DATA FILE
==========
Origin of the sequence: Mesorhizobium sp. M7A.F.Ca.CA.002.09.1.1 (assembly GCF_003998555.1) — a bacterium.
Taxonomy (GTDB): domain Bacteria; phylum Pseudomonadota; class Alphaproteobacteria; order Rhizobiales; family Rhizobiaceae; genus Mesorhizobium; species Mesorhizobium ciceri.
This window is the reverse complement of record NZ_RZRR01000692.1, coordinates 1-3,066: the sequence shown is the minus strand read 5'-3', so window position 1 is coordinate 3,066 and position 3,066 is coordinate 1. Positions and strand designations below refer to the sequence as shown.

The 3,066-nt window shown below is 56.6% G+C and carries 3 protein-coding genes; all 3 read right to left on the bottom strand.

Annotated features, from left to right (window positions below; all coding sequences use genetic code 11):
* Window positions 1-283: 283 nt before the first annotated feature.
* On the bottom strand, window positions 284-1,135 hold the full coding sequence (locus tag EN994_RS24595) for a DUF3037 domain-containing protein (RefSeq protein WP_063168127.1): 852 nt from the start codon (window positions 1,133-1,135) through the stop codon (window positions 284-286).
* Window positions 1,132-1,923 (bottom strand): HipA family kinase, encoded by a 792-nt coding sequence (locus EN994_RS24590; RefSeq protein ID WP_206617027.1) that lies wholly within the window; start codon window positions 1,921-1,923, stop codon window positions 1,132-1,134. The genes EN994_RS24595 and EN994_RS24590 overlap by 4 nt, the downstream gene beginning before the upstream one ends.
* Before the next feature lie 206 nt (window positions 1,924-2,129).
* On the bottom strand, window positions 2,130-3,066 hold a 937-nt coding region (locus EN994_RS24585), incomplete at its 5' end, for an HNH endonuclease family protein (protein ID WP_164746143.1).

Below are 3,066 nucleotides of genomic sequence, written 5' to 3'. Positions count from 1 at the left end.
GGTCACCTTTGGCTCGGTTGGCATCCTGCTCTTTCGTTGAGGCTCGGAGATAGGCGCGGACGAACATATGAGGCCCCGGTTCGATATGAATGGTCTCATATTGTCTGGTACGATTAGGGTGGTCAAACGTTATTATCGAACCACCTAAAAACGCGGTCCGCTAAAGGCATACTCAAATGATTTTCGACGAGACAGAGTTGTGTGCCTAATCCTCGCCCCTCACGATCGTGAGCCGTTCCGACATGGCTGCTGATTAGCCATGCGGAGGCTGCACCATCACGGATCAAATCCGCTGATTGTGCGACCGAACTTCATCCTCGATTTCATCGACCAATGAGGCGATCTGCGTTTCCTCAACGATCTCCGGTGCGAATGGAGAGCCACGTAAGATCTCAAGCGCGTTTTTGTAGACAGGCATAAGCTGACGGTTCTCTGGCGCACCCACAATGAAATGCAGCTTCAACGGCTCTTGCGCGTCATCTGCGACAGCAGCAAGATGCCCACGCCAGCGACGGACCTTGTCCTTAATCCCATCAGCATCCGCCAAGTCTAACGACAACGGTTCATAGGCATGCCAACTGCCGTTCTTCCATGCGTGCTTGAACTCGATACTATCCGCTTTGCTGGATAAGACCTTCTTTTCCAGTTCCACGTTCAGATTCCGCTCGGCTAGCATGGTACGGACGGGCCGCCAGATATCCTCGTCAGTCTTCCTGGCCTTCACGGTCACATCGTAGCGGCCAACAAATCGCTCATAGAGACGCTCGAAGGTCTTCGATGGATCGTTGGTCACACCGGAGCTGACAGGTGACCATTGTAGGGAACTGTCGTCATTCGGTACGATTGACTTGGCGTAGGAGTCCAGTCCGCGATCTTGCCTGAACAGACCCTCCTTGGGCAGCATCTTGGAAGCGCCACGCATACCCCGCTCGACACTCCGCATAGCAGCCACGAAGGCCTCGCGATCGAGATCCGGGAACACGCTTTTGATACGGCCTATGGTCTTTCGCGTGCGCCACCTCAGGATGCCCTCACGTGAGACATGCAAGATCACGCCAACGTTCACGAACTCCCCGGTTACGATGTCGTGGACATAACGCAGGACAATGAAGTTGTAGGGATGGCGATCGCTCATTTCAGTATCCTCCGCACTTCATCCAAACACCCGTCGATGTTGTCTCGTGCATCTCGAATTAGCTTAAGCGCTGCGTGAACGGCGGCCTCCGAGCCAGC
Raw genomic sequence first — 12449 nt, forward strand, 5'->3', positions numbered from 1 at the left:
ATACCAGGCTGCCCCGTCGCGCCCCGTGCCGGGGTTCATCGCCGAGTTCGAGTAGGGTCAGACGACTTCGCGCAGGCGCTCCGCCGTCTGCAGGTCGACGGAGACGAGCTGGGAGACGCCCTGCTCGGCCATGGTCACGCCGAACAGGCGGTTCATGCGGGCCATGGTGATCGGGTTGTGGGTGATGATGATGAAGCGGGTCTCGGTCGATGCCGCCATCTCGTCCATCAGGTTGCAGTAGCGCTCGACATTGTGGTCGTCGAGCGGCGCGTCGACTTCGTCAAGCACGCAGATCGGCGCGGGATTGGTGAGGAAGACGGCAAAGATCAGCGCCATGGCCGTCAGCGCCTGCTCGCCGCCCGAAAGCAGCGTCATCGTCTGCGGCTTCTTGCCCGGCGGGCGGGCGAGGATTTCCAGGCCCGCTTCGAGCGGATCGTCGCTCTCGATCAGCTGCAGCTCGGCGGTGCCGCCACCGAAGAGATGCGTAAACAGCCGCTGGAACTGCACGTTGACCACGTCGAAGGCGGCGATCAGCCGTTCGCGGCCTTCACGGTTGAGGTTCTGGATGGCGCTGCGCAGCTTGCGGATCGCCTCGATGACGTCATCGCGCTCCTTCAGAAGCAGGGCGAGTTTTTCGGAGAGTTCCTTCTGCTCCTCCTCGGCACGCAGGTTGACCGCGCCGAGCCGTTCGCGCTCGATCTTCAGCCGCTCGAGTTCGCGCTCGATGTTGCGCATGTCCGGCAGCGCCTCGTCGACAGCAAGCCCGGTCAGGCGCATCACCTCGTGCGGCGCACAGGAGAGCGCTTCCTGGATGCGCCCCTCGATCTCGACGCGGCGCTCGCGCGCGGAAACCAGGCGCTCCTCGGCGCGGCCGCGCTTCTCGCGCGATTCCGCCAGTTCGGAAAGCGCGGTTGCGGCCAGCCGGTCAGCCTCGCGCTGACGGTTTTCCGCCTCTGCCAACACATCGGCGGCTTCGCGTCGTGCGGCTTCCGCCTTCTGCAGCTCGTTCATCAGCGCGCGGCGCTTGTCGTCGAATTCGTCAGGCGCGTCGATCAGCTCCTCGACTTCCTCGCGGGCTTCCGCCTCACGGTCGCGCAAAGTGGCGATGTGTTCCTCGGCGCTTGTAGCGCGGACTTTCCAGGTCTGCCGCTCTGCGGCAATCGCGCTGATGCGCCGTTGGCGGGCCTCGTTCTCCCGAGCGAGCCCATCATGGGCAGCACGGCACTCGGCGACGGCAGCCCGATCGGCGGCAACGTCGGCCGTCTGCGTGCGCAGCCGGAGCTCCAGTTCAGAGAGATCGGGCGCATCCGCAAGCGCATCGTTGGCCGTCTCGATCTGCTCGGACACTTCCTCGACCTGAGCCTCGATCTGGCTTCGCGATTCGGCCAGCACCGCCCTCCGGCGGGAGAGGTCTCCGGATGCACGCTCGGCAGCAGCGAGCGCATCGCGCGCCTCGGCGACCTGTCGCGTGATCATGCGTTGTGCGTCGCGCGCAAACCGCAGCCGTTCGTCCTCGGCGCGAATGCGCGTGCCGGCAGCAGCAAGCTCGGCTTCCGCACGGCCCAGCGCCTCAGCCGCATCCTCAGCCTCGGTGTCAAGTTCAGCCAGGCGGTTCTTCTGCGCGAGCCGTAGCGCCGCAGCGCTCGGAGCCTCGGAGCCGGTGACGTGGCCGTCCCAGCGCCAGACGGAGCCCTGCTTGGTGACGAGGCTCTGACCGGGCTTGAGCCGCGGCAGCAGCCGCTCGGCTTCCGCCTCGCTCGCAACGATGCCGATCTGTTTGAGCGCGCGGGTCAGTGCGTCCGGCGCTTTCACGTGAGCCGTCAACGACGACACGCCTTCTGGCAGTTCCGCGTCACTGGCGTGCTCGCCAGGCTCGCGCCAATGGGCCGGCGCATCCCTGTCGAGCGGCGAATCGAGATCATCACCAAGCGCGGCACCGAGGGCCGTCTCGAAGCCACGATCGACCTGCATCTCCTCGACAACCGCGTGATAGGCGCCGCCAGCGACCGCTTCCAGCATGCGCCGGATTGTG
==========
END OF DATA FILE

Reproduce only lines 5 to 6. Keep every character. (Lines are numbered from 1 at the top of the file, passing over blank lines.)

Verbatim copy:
Annotated features, from left to right (window positions below; all coding sequences use genetic code 11):
* Window positions 1-283: 283 nt before the first annotated feature.